Will Rick Peterson and the Orioles be one and done?

The improvement of the Orioles pitching staff this year was impressive. The season-ending team ERA of 3.90 was sixth-best in the league, one year after the Orioles were 14th and last in that stat in 2011.

The Orioles’ team ERA of 3.73 after the All-Star break would have ranked third in the league if they had maintained that number all year.

Two men named Rick - Adair and Peterson - had a lot to do with that. Adair had pitchers improve on his watch at the big league level and Peterson took some pitchers that were demoted to the minors and helped them return to Baltimore to help the team. Not to mention the pitching program he implemented for all O’s minor leaguers.

Now Peterson could be leaving the O’s after just one season as director of pitching development. The Boston Red Sox and new manager John Farrell will interview Peterson for their pitching coach position.

While Peterson has declined interview requests about the Boston job, there are indications that if offered the position he will very likely accept the job.

Peterson is certainly not looking to leave Baltimore. He indicated that in this interview with me a few days ago. But the Boston job would put him back in a big league dugout and is considered a move up from his current post.

Plus, Peterson has a 25-year friendship with Farrell. He was Farrell’s pitching coach when he pitched in the Cleveland organization for Double-A Waterbury in 1986 and Triple-A Buffalo in 1987.

It says a lot about Peterson that a former big league pitching coach in Farrell wants to talk to him about serving as his pitching coach in the pressure-cooker that has become the Red Sox.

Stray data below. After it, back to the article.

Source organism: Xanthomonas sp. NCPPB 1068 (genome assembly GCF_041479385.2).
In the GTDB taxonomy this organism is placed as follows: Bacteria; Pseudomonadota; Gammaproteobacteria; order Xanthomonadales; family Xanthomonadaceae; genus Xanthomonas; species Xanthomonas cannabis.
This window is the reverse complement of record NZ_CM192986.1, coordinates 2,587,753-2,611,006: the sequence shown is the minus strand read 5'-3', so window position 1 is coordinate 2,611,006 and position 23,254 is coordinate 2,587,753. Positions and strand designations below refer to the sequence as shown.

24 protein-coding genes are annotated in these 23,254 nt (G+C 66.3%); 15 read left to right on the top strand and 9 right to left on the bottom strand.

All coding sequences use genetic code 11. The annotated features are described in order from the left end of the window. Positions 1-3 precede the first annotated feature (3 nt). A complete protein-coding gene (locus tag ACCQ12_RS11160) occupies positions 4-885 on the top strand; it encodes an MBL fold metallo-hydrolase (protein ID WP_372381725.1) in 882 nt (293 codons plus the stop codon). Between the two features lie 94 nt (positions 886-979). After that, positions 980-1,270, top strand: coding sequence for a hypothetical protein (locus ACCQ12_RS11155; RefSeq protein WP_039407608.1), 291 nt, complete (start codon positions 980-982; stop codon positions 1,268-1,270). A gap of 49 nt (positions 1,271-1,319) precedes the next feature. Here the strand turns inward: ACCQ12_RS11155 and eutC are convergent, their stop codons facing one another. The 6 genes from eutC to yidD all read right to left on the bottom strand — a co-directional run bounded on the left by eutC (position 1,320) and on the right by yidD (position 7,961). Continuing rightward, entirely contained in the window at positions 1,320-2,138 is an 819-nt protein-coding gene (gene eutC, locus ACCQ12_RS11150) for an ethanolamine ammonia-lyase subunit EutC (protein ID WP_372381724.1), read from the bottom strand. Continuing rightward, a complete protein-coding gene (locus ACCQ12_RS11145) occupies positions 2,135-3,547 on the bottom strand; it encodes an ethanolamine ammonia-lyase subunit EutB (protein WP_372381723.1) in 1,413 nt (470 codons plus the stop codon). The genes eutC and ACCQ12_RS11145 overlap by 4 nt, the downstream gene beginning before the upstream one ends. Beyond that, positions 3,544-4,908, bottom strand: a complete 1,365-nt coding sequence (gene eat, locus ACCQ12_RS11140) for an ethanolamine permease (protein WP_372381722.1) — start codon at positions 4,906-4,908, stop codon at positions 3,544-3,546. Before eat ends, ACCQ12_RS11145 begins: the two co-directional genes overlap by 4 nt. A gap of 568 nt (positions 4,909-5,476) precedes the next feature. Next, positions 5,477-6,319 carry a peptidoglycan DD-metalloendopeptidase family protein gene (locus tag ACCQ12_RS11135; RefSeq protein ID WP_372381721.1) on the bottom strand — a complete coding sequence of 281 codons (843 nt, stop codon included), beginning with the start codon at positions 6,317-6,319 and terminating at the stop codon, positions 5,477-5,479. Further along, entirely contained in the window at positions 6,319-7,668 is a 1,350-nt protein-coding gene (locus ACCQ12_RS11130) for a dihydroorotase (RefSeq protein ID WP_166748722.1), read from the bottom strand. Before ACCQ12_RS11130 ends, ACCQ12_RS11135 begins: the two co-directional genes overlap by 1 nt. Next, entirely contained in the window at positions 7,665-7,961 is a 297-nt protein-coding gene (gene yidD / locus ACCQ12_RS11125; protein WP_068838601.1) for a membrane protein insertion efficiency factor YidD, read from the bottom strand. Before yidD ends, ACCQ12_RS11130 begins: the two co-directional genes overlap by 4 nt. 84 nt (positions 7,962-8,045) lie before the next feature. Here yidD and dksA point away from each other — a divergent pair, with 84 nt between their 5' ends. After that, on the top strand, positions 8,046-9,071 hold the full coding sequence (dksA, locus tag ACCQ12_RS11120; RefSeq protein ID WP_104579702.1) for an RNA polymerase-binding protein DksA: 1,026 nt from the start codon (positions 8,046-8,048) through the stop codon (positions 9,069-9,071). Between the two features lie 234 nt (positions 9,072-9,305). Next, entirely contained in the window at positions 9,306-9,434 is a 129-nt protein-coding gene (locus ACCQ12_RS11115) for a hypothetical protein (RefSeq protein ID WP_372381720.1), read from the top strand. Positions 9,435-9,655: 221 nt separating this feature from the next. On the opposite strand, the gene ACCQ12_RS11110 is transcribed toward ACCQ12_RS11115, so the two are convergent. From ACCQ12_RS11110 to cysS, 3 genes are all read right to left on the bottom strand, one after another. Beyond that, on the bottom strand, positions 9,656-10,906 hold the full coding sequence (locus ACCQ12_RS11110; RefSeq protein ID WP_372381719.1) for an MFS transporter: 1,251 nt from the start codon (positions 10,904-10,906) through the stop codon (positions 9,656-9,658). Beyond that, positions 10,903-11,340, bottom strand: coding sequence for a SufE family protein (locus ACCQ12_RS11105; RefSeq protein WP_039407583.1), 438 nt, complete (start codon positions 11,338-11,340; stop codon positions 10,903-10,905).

Peterson’s interview, I have heard, has not yet been officially scheduled due to the storm that is about to hit the East Coast. But expect that interview to take place sometime over the next several days.

Peterson can be a controversial figure. Not everyone agrees with his teachings and some don’t seem to appreciate the confidence he brings to his job.

I’ve probably talked to him this year as much as any reporter that covered the Orioles and found him to be quite confident in his teaching and his ability, and I liked that. He also knows not every pitcher or coach will agree with him.

A reporter can’t know for sure how truly effective a coach or staff member is. Some pitchers I talked with late this year were careful to dispense credit to both Ricks so as not to offend or shortchange either one. That was probably not only the politically correct thing, but the smart thing to do.

Both Ricks should get credit, as should the players first and foremost, for the huge improvement O’s hurlers made this year.

I’ve heard from many fans that don’t want to see Peterson leave and think it will be a blow to the Orioles. That is likely very true, but so is the fact that the Red Sox may be closing in on hiring him as their next pitching coach.

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